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Indirect grilling

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Title: Indirect grilling  
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Subject: List of cooking techniques, Smoking (cooking), Khorkhog, Native American cuisine, International Bar-B-Q Festival
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Indirect grilling

Beer can chicken cooked by indirect grilling.
One method of plank cooking salmon steaks.

Indirect grilling is a barbecue cooking technique in which the food is placed to the side of the heat source instead of directly over the flame as is more common. This can be achieved by igniting only some burners on a gas barbecue or by piling coals to one side of a charcoal pit. A drip tray is placed below the food to prevent fat from the food igniting and generating a direct flame. Indirect grilling is designed to cook larger (e.g. pork shoulders, whole chicken) or tougher foods (e.g. brisket, ribs) that would burn if cooked using a direct flame. This method of cooking generates a more moderate temperature (about 275-350°F) and allows for an easier introduction of wood smoke for flavoring.[1]

While placing the food to one side of the fire places the food further from the heat source and thus reduces the intensity of the radiation, the food is still exposed to direct radiation from the fire. Other variations of indirect grilling place a physical barrier between the food and the fire. One method is to place a plank or an unperforated tray on the grill as a base upon which to cook. If the plank is made from wood and is soaked before grilling, the wood can then be used to impart flavor to the food. Another method of indirect grilling is to place a physical barrier such as a pizza stone between the fire and the food. The heat rises from the fire around the edges of the barrier and then circulates around the food. Most brands of kamado style outdoor cookers have accessories known as heat deflectors which can be placed above the fire and below the food grate.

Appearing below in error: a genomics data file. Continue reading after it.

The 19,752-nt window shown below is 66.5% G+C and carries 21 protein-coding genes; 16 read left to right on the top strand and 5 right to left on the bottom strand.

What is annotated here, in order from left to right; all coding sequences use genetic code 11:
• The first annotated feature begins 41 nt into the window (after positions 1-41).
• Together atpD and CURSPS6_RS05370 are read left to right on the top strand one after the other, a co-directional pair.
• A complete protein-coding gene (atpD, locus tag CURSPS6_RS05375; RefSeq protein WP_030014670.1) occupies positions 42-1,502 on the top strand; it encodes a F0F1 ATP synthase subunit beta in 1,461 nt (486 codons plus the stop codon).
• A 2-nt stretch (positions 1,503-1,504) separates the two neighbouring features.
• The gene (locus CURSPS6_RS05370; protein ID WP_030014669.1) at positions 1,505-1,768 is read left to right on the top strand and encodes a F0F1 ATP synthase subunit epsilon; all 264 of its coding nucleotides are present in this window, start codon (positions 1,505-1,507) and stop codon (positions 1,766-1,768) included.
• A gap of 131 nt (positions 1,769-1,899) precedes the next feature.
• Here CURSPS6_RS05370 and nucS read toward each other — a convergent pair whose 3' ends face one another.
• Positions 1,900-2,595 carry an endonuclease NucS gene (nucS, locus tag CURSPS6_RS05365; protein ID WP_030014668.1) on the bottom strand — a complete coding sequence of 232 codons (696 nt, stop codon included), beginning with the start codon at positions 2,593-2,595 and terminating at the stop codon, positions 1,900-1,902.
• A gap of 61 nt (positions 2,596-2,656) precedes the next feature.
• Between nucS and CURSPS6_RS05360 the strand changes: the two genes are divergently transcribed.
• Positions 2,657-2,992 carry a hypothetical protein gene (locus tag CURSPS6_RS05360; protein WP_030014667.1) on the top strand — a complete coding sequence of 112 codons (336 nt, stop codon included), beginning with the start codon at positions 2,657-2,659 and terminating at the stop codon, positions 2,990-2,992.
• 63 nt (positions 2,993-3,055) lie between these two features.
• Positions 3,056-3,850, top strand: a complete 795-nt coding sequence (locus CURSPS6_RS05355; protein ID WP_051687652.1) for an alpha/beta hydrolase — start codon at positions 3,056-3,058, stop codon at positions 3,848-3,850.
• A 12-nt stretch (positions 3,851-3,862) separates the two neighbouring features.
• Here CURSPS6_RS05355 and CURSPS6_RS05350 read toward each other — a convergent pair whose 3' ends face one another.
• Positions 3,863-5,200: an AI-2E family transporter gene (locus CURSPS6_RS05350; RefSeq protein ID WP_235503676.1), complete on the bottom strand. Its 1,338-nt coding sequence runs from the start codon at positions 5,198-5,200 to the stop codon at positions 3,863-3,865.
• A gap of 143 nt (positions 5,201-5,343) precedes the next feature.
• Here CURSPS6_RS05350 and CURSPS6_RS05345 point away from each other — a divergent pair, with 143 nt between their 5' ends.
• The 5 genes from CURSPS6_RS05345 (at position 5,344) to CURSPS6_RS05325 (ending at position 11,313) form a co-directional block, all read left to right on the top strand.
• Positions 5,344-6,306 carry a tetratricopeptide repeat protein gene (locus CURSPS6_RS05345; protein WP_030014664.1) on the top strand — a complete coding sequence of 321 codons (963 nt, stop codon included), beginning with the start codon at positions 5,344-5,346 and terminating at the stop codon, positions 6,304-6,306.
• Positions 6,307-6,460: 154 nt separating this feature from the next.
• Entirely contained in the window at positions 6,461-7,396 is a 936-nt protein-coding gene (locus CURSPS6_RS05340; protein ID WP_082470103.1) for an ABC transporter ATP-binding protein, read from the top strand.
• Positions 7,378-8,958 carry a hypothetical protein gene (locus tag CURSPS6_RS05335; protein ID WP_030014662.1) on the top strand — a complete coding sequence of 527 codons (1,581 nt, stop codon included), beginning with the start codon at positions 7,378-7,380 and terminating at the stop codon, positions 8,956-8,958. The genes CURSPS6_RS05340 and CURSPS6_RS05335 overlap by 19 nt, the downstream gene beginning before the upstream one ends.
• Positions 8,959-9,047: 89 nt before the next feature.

In the 1990s it became popular to stand a chicken on an open can of beer or other canned beverage inserted into the cavity when indirect grilling, a preparation known as "beer can chicken". Some believe that the contents of the can boil and flavor the food with the consequent vapor, however rigorous tests advise skepticism on this point.[2]

Plank cooking

Plank cooking is the technique of roasting fish and game on wood planks. The Pacific Northwest of North America has long been famous for plank cooking. Early European explorers extolled the aroma and flavor of this technique. Native Americans pioneered the art of roasting fish and game on wood planks. The Finnish salmon dish loimulohi is an example of this.

The early cooks utilized wood plank cooking over open flames to capture the essence of wood as a seasoning in fish and other meats. These people slow roasted their freshly caught fish and meats on wood planks above fire pits. This method of cooking infused the natural oils and moisture found in the woods into the foods producing a delicious unique flavor. This unusual method of cooking has been discovered and used worldwide to bring flavor to not only fish but also meats, poultry, vegetables, cheese, fruits and even pizza. For years, restaurants have kept the tradition alive by serving salmon cooked on planks. But more recently, as pre-cut boards have become widely available, chefs and home cooks around the country have been experimenting with cooking on planks.[3] There are two methods of plank cooking; grilling (roasting) and oven (baking). Both methods offer the delicious flavor. Backyard get-togethers have become trendy in recent years, and grill plank cooking has become increasingly popular.


  1. ^ Raichlen, Steven (2006). "Barbecue Basics". Retrieved 28 February 2014. 
  2. ^ Beer Can Chicken, Myth or Fact?
  3. ^ Backyard Provisions - Wood Plank Grilling

Further reading

  • Black, Cary "Zen and the Art of Cooking Beer-Can Chicken" (Red Owl Publications, LLC, November 2005) ISBN 0-9754279-1-1
  • Raichlen, Steven. Beer Can Chicken And 74 Other Offbeat Recipes For The Grill. (New York: Workman, 2002) ISBN 0-7611-2016-5

External links

  • Riches, Derrick. 'What's the difference between indirect and direct grilling?', (August 9, 2004). Retrieved June 21, 2005.
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